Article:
Dutch Oven vs. Casserole Dish
A casserole dish is made of cast iron, usually enameled, and is similar in shape to a braising dish. It’s the shape of a skillet without the long handle. A casserole dish has two looped handles ensuring safe transport of heavy meals that get served out of the same dish. These are not to be confused with the square and rectangular casserole dishes that are made out of porcelain, most commonly used for lasagna and brownies.
Dutch Oven vs. Slow Cooker
A slow cooker is able to cook slowly and keep things warm. A Dutch oven can slow cook in addition to frying, boiling, braising, searing, and baking. A slow cooker is great for keeping a large pot of food warm at a party, whereas a Dutch oven would otherwise get cold or require a heat source. The durability and versatility of a Dutch oven far outweigh the expected lifetime of a slow cooker.
Camping With Dutch Ovens
Cooking food outside is a treat. Here are a few things to know about cooking with cast iron on the campfire.
- Core temperatures of campfires can reach over 1500° F, which is enough to damage standard cast iron, and will certainly ruin enameled cast iron. To prevent damage to the cookware, avoid using enameled cast iron, and place the oven on the edge of the fire—away from the core.
- It’s best to always use oven mitts when handling the cookware that has been in a campfire.
- The heat source might be uneven, so it’s often required to stir the food more frequently to prevent burning.
- The flame and smoke emitting from the fire will form carbon deposits on the outside of the Dutch oven. This carbon buildup can be easily scrubbed off once the cookware has cooled down.
What Is the Difference Between a Budget and an Expensive Dutch Oven?
Overall performance differences between low-cost and expensive Dutch ovens can be minimal. For example, Lodge enameled cookware is about one-third the cost of a dish from comparable Le Creuset but will perform almost exactly the same.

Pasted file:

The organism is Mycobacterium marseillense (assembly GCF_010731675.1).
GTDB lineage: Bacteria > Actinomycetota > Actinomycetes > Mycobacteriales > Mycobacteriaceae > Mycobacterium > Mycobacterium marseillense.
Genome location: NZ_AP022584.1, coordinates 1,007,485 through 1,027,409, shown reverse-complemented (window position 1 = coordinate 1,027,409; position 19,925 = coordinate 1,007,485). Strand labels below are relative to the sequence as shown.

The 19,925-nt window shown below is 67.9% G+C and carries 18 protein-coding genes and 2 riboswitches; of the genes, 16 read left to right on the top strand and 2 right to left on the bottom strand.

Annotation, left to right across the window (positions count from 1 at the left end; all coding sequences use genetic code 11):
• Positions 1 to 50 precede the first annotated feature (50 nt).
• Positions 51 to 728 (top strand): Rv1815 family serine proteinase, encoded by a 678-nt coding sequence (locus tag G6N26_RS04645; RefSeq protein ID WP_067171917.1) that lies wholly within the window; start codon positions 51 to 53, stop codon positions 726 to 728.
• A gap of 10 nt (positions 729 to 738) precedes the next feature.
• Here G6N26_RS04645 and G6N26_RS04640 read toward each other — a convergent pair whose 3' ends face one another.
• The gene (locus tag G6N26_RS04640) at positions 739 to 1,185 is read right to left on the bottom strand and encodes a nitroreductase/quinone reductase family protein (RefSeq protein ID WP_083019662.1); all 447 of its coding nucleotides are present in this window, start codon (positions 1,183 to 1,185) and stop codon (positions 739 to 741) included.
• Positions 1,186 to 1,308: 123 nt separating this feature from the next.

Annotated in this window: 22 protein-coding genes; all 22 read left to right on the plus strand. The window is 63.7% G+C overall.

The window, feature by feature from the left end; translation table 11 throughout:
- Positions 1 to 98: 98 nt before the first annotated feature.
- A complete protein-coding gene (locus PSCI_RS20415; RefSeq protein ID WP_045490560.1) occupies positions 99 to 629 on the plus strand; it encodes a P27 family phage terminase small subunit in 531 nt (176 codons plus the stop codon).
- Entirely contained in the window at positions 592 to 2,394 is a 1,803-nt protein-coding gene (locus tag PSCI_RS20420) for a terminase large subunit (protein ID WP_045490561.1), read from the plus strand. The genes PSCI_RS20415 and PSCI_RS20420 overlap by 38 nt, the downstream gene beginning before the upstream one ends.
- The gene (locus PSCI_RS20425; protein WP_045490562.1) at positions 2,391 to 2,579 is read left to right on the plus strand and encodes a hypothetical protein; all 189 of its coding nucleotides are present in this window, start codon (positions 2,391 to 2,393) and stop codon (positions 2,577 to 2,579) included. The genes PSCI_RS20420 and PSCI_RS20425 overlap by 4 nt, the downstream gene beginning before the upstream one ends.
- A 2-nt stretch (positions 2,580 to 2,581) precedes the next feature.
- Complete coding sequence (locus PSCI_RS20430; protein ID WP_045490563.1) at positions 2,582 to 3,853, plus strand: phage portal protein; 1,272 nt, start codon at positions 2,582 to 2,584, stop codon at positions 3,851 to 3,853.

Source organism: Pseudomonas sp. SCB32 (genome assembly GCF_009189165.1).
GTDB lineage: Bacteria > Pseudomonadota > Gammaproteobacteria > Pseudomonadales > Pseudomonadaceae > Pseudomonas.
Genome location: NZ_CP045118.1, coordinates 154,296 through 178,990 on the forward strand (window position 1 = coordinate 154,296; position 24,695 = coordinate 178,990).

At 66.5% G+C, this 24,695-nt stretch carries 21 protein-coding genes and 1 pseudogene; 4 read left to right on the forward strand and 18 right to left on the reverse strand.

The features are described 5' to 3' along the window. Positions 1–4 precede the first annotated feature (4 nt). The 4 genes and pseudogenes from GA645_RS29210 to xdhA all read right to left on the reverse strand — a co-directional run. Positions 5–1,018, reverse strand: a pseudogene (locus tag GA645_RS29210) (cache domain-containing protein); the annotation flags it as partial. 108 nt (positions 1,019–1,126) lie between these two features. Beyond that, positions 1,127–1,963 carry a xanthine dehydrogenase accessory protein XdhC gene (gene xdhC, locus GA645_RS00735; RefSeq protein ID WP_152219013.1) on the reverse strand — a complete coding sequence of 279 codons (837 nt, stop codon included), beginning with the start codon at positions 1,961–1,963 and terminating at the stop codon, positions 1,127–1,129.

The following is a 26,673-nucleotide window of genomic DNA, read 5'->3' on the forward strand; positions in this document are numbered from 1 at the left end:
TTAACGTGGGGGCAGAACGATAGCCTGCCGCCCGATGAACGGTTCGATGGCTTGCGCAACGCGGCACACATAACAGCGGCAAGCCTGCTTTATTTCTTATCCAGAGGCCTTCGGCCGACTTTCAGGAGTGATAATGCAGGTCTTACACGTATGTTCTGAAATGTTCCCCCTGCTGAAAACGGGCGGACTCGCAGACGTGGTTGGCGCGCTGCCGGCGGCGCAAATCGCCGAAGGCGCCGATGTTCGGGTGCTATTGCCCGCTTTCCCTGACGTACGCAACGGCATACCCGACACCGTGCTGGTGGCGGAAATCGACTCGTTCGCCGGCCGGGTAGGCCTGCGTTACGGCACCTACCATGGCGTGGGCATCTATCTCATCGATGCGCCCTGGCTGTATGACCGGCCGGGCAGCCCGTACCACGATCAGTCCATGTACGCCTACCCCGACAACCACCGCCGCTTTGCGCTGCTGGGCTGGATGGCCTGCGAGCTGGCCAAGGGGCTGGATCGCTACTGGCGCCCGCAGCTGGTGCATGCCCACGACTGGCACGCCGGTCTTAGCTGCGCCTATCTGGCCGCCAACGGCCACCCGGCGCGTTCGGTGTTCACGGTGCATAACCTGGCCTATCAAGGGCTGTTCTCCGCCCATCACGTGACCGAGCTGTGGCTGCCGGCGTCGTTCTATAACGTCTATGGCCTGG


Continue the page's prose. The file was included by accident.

- The overall fit and finish of more expensive cookware will be notable, especially with enameled cast iron.
- Durability of enamel finishes will be higher quality and less likely to chip or scratch.
- Le Creuset is almost always lighter in weight than similar capacities from other manufacturers.
- The premium finish will be a joy to bring to the dinner table and the additional color will be appreciated by hungry dinner guests.
- The cooking performance of an expensive Dutch oven will be similar to lower-cost options. The main benefits of expensive options are their refined edges, durability, and location of manufacturing.
Do You Need a Dutch Oven?
I am biased, but, yes! I think you need a five-quart Dutch oven in your life to start. From there, you can decide on buying something larger for dinner parties or a smaller two-quart for breakfasts and quick meals. Want some more help on finding your options? Check out my guide to Cast Iron Dutch Ovens Here where I talk about some of my very favorites. Questions about how to season, clean, and care for your cast-iron cookware? Check out our guide here.
If you’d like some one-on-one help with a Kitchen Expert, feel free to reach out and chat! We’re always happy to help.